Wow. The Google Trends result for the search term "the apocalypse" recently spiked to a new high: 

Maybe this apocalypse popularity has something to do with the hit TV show The Walking Dead, which envisions life in the aftermath of a "zombie apocalypse." Or maybe there is just a collective worry that "the end is near" sweeping the nation. In the investment circles we travel in, the apocalypse myopia resulting from the Great Recession of 2008-2009 is still as strong as ever. We are still living in its long shadow and return to “that place” far too quickly and easily when volatility hits capital markets. Every negative macroeconomic data point or geopolitical event is an excuse to predict the end of the financial world.

By the way, global “macroeconomicggeddon” is 0 for 500.

The author Seth Godin chimed in on this topic in a blog post called "Apocalypse Soon":

“It's a bug in our operating system, and one that's amplified by the media.

I'm listening to a speech from ten years ago, twenty years ago, forty years ago... ‘During these tough times... these tenuous times... these uncertain times...’ And we hear about the urgency of the day, the bomb shelters, the preppers with their water tanks, the hand wringing about the next threat to civilization.

At the same time that we live in the safest world that mankind has ever experienced. Fewer deaths per capita from all the things that we worry about.

Risky? Sure it is. Every moment for the last million years has been risky. The risk has moved from Og with a rock to the chronic degeneration of our climate, but it's clear that rehearsing and fretting and worrying about the issue of the day hasn't done a thing to actually make it go away. Instead, we amplify the fear, market the fear and spread the fear as a form of solace, of hiding from taking action, of sharing our fear in a vain attempt to ameliorate it.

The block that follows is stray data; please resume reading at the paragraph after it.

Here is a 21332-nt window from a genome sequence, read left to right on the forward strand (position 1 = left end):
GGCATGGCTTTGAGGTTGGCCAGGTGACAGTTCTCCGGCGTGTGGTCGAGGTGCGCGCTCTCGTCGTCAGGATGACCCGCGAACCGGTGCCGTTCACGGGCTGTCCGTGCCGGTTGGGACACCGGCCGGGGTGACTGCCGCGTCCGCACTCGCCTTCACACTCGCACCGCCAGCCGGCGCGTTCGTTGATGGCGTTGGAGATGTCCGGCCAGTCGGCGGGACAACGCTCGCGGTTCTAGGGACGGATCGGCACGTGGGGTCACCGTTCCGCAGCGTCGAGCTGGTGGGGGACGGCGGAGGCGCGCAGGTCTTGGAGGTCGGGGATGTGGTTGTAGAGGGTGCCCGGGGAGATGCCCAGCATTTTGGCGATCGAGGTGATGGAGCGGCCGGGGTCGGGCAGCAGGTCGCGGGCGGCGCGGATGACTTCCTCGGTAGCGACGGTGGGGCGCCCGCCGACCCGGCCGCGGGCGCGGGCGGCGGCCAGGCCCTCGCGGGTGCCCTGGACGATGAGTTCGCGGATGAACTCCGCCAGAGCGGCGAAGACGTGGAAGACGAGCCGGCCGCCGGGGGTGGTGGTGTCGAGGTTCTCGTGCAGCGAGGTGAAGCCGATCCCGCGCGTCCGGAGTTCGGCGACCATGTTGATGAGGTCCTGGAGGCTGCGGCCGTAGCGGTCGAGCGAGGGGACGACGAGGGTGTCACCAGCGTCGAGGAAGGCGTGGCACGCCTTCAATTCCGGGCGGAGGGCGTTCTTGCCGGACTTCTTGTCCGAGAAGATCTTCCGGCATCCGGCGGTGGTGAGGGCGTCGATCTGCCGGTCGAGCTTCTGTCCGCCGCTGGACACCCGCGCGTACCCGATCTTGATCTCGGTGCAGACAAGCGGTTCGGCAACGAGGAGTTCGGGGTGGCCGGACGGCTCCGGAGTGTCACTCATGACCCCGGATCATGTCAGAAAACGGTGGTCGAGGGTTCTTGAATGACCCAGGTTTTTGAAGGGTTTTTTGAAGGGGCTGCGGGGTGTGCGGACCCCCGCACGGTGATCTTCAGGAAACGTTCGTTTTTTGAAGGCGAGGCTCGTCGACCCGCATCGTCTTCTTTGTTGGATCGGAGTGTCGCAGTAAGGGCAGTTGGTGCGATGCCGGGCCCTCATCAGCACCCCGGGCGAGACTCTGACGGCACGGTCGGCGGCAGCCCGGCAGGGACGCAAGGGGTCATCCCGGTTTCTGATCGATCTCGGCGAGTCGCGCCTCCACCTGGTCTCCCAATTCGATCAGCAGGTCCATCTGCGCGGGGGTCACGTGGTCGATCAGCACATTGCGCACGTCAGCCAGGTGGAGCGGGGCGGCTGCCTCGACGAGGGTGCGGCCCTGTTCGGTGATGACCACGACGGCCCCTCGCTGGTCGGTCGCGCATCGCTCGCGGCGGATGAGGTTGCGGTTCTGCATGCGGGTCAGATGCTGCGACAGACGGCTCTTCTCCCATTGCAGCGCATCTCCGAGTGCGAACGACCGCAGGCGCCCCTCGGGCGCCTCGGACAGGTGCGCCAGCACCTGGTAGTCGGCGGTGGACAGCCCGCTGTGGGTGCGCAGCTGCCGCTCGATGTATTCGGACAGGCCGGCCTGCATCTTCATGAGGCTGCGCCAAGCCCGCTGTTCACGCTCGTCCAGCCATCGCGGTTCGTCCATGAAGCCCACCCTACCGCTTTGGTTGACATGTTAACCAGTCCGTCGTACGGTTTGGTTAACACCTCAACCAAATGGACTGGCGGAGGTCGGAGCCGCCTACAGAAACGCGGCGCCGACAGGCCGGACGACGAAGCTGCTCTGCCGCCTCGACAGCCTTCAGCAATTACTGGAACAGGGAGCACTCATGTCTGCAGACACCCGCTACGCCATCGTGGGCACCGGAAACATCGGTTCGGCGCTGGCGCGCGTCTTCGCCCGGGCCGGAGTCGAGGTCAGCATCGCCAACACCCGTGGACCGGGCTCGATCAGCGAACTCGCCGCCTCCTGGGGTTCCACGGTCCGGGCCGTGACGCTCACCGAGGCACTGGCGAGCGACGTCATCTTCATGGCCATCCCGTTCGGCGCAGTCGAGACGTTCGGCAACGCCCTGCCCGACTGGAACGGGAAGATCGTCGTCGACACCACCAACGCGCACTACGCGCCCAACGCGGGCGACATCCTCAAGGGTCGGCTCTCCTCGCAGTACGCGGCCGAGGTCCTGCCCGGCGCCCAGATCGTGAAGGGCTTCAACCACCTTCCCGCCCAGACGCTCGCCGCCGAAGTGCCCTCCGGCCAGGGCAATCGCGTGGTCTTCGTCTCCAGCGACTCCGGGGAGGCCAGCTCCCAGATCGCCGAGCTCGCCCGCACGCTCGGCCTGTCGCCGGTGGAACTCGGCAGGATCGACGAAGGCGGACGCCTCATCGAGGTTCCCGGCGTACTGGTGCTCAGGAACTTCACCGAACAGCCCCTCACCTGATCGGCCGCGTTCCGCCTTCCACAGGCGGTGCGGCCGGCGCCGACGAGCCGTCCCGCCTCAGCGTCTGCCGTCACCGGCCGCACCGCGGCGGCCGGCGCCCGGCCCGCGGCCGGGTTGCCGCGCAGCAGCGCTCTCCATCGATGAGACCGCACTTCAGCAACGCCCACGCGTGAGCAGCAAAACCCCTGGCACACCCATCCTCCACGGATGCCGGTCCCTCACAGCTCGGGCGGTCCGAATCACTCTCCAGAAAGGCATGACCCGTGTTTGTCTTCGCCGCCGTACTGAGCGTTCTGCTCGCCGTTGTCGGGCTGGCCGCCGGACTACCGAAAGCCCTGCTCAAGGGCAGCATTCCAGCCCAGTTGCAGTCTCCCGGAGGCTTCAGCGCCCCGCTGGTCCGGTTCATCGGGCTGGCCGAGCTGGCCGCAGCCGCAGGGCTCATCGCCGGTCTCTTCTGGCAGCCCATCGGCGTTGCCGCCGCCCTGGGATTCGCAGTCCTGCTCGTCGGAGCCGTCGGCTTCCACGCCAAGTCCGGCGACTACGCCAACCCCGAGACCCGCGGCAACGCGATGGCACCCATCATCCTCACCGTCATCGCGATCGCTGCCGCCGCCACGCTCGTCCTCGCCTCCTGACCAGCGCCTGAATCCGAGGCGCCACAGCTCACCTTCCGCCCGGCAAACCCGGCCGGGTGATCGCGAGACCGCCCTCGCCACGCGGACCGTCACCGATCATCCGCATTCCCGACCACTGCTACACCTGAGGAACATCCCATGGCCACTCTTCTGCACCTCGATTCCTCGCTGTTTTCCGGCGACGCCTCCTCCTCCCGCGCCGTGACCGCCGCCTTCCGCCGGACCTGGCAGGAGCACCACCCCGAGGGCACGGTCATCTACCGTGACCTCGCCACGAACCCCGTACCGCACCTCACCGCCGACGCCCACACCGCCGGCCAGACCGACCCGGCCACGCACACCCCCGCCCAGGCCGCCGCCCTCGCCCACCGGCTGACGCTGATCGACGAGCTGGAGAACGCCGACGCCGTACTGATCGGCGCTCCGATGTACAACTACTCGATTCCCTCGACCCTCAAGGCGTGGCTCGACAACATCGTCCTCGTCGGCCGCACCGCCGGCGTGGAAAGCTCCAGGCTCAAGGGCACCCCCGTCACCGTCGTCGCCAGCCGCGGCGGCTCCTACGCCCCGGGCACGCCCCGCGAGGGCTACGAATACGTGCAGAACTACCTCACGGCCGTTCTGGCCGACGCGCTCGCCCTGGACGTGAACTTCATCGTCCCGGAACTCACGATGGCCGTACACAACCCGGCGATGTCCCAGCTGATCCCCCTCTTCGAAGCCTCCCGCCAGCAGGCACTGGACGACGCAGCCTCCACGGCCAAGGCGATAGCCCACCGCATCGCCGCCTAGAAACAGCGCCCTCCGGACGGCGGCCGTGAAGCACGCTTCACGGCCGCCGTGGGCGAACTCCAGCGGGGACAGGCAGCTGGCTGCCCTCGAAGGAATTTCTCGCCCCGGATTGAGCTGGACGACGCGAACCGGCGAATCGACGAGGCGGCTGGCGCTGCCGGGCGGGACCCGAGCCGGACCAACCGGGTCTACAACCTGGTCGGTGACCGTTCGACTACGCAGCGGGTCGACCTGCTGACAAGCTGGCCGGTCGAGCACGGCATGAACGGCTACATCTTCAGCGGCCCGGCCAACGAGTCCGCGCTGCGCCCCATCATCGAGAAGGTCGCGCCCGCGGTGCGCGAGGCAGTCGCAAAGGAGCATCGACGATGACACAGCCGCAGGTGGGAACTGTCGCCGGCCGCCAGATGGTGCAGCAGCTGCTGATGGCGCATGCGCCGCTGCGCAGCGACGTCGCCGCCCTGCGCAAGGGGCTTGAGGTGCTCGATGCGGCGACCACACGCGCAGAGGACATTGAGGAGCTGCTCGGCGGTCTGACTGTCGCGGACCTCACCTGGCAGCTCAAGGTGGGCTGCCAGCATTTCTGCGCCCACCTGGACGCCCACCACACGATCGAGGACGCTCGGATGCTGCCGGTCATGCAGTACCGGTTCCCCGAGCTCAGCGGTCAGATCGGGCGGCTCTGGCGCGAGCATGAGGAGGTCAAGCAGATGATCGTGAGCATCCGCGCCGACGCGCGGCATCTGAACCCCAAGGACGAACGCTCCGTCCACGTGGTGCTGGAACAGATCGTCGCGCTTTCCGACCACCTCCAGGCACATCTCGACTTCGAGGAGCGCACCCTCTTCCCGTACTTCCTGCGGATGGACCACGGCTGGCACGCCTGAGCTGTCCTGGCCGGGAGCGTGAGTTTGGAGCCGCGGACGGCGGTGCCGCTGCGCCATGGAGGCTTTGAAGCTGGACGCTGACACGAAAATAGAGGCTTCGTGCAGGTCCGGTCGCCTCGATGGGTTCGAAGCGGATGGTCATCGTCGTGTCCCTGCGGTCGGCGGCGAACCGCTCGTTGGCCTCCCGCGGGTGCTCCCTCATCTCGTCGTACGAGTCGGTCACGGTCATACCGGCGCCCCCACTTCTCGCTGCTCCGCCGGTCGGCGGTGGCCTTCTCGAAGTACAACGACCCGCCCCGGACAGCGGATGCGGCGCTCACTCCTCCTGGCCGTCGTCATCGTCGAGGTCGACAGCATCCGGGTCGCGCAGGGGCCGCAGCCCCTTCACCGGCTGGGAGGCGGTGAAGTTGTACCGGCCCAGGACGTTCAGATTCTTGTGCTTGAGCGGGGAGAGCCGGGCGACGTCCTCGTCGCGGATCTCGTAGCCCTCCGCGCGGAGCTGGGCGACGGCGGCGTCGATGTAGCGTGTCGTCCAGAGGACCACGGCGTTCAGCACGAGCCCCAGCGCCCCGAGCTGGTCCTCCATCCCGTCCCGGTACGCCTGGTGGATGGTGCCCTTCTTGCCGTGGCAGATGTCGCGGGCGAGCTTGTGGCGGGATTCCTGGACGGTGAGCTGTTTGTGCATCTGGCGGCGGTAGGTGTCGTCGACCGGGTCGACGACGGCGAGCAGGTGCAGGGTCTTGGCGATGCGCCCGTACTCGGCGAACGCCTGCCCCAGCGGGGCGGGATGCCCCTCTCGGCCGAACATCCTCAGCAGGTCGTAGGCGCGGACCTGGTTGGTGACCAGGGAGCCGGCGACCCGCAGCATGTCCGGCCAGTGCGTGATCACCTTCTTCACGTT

When we get nostalgic for past eras, for their culture or economy or resources, it's interesting that we never seem to get nostalgic for their fears.”

Erring on the side of optimism in life and investments remains the optimal position.

No apocalypse now.

 

 

This material is for informational purposes only and is not intended to serve as a substitute for personalized investment advice or as a recommendation or solicitation of any particular security, strategy or investment product.  The opinions expressed do not necessarily reflect those of author and are subject to change without notice. Past performance is not indicative of future results. Diversification cannot assure profit or guarantee against loss. There is no guarantee that any investment will achieve its objectives, generate positive returns, or avoid losses. Reference to an index does not imply that a portfolio will achieve return, volatility, or other results similar to an index. Performance of an index is not illustrative of any account, portfolio or strategy managed by Sequoia Financial Group. It is not possible to invest directly in an index.